A view of Timor-Leste from the frontier: Wars, Migrations, and Culture in the Southern Tetun Society
The southern Tetun population is situated at the frontier between Timor-Leste and Indonesia. It sits in the alluvial plain of southern central Timor, in the municipality of Covalima in Timor-Leste and Malaka Regency in Indonesia. Unlike the common Timorese pattern of lineage, the southern Tetun follow a matrilineal and matrilocal tradition. Even today, most people maintain strong connections through kinship and marriage that extend beyond national borders.
The speaker conducted fieldwork in the modern Malaka Regency, Indonesia (2000 and 2005), and the Covalima Municipality, Timor-Leste (2003, 2004, and 2005). During the 1999 crisis in Timor-Leste, many people fled to the Indonesian side of Timor. Several refugee camps were then formed in Indonesian West Timor, and the UNHCR and NGOs organised humanitarian aid for the camps. However, most people of the southern Tetun fled to villages in the Indonesian territory where their families and relatives lived. Drawing on fieldwork accounts while in the southern Tetun region, the speaker explores how the people experienced past wars and migrations, and challenges the dominant narratives of refugee experiences, reconciliation, and nationalism in contemporary Timor-Leste".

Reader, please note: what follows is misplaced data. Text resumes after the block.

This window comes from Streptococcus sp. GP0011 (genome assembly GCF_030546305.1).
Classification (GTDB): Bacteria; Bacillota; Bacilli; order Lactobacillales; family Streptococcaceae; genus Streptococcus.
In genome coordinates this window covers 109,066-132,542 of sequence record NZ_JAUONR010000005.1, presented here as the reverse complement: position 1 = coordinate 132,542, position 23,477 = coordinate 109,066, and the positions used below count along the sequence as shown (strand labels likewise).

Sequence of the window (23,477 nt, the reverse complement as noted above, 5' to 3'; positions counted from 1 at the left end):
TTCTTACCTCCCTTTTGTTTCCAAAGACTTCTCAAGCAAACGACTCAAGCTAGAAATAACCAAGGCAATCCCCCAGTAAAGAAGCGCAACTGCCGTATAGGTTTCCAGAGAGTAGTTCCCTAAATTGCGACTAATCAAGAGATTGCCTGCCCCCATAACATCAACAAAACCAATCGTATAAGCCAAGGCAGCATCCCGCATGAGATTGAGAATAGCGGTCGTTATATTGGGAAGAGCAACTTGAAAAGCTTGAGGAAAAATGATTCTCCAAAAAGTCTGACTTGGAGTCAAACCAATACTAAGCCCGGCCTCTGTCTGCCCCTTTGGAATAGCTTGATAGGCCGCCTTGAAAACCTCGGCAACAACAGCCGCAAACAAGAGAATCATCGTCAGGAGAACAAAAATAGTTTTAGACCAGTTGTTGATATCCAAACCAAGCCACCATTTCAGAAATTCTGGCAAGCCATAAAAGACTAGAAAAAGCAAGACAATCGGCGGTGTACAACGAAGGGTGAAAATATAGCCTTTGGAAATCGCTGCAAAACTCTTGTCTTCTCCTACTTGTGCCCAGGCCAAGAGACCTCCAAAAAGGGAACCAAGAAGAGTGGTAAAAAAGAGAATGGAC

About the speaker:
Shintaro Fukutake is Professor in the Department of Global Studies, Faculty of Global Studies of Sophia University. He obtained a Bachelor’s degree in Philosophy from Sophia University, Tokyo in 1995, a Master’s degree in Cultural Anthropology from Nanzan University, Nagoya in 1998, and a PhD in Area Studies (Southeast Asian Studies) from Sophia University in March 2008. He specializes in cultural anthropology and Southeast Asian studies, in particular in Timor-Leste and Indonesia. He conducted fieldwork in the border area between Timor-Leste and Indonesia and had worked for issues such as violence, refugee, and reconciliation from anthropological perspective in those areas. Currently he has more focused on coffee production by Timorese small holders and their daily life in a mountain village in Timor-Leste.